speaker addressing audience at professional association meeting

As a journalist, I have the privilege of attending a variety of events, meetings and professional development activities.

Normally, I find myself feeling empathetic for others in attendance as I watch them fight to keep their eyes open. I remember not everyone had the luxury of learning how to train their body to stay awake hours upon hours while watching PowerPoint slideshows at basic training. 

I never thought I would express my gratitude for that but, “Thank you, U.S. Army.”

Nonetheless, the point of this post is that no gathering should make its attendees want to fall asleep. Is the audience really learning or taking anything away at that point? Doubtful. 

Even most of the military branches’ top dogs have recently announced plans to reevaluate or move away from tedious mandatory training typically completed by service members via computer. 

“One of the complaints is we’re doing all this mandatory training,” Army Secretary Mark Esper told the Army Times in December. “And when you look at the numbers, it is astounding how much it has grown over the years.”

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He recalled his experience as a battalion commander with the 173rd Airborne Brigade in Italy.

“I felt that I had, again, great freedom to do what I wanted to do. I felt that I was trusted to train my soldiers, and I was accountable for it,” he said.

A few weeks back I went to some professional development sessions for business owners during Small Business Week.  

Right away I could tell the annual event, which is hosted by the Pikes Peak Small Business Development Center and the Better Business Bureau of Southern Colorado, was going to be more enjoyable than most.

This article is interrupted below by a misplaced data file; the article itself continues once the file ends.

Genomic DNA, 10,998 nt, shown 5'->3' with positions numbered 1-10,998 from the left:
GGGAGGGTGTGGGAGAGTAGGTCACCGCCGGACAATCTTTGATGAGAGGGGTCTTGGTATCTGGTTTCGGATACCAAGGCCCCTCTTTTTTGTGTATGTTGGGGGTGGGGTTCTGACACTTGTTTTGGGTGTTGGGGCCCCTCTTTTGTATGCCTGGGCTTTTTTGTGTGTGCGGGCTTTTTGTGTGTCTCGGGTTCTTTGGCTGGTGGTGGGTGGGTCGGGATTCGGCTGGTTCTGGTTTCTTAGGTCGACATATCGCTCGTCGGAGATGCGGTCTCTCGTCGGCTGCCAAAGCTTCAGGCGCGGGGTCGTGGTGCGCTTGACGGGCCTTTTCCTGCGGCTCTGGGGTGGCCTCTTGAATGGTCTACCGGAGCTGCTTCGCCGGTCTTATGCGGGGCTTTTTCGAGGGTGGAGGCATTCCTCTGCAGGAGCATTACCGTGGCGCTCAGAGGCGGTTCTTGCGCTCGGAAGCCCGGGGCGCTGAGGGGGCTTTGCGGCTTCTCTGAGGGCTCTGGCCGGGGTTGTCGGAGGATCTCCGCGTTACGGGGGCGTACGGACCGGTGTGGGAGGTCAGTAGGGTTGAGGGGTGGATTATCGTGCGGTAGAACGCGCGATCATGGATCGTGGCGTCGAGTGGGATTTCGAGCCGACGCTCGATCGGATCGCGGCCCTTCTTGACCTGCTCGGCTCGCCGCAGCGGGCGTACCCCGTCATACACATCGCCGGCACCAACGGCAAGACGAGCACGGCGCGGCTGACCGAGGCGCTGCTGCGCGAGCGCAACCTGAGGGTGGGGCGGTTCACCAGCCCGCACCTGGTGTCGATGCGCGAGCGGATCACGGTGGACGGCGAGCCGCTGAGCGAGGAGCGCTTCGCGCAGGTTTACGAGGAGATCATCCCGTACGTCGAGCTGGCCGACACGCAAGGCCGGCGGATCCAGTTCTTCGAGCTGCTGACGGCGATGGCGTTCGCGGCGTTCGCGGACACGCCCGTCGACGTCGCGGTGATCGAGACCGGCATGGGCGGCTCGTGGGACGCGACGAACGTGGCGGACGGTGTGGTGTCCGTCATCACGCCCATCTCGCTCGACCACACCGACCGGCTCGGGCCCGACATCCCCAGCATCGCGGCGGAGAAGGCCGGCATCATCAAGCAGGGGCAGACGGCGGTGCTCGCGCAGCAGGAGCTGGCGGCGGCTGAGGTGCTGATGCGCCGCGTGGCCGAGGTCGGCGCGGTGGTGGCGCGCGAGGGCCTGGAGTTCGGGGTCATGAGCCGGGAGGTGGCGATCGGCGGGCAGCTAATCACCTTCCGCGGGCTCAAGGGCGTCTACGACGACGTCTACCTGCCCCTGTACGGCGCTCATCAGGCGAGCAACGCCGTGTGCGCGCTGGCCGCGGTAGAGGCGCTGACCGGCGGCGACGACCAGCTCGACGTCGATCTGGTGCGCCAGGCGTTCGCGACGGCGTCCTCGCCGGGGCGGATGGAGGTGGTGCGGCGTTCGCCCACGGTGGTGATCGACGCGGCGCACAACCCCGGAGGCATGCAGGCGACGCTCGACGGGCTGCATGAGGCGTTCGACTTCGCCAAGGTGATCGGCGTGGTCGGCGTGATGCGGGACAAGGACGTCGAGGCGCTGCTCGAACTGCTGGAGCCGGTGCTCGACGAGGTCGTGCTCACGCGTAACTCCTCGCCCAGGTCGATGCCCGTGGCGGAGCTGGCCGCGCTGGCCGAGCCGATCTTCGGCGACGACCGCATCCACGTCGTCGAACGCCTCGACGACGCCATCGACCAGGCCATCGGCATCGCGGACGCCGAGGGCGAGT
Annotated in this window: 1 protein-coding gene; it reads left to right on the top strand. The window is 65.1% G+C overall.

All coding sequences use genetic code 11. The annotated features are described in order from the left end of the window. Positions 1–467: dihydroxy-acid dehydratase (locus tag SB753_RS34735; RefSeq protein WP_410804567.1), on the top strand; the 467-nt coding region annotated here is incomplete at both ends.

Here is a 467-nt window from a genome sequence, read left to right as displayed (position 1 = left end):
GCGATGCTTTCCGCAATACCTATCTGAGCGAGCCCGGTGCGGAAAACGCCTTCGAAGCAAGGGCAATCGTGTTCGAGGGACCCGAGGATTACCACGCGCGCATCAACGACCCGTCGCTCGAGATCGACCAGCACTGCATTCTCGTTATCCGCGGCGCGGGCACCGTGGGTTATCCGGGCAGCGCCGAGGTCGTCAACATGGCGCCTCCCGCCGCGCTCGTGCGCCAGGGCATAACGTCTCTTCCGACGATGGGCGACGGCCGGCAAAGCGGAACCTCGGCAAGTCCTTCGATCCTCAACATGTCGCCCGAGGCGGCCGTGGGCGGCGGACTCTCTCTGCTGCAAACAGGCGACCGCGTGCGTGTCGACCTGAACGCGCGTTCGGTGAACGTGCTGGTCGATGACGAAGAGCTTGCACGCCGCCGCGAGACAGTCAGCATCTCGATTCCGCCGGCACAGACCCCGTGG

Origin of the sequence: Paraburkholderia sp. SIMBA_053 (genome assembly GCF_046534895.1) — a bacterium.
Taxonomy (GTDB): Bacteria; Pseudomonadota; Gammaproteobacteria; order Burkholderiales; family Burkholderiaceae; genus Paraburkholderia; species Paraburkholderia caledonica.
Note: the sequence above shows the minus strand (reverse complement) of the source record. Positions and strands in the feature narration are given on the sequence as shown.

And no, it wasn’t because of the muffins that were larger than my hand; however, that was a nice touch. 

Almost immediately, we were broken into three groups and shuffled to our first of three 20-minute workshops on emerging business trends. The lessons included interesting videos, a cybersecurity game and a body scan activity. 

I originally planned on staying for two of the workshops but ended up staying for the third because I was enjoying myself and learning useful information. 

The body scan and mindfulness lecture taught by Kaiser Permanente Colorado really resonated with me, and I have since started practicing the activity daily. I have to say it was a job well done by the business center, because the training definitely left an impression.

Lastly, I can’t help but give some kudos to my own workplace. 

When I learned about a mandatory event during my first week on the job, I’ll just say I wasn’t looking forward to it. That’s mainly because of all the boring events I’ve had to attend in the past. 

But that wasn’t the case when it came to our Rising Stars celebration.

You want to know how you get people excited? A drumline performance. 

It was unforgettable, as was watching all the young professionals dance their way to the stage to music they personally selected. 

Needless to say, I had a blast and can’t wait to go next year.

And while I know not all events could possibly include a drumline or even music, that doesn’t mean they need to stick to the same recipe. Businesses and organizations shouldn’t hesitate to try new things — especially to keep the younger professionals interested. 

Just as many schoolteachers now use tablets in their classrooms, people should adapt to their audience and the way they engage.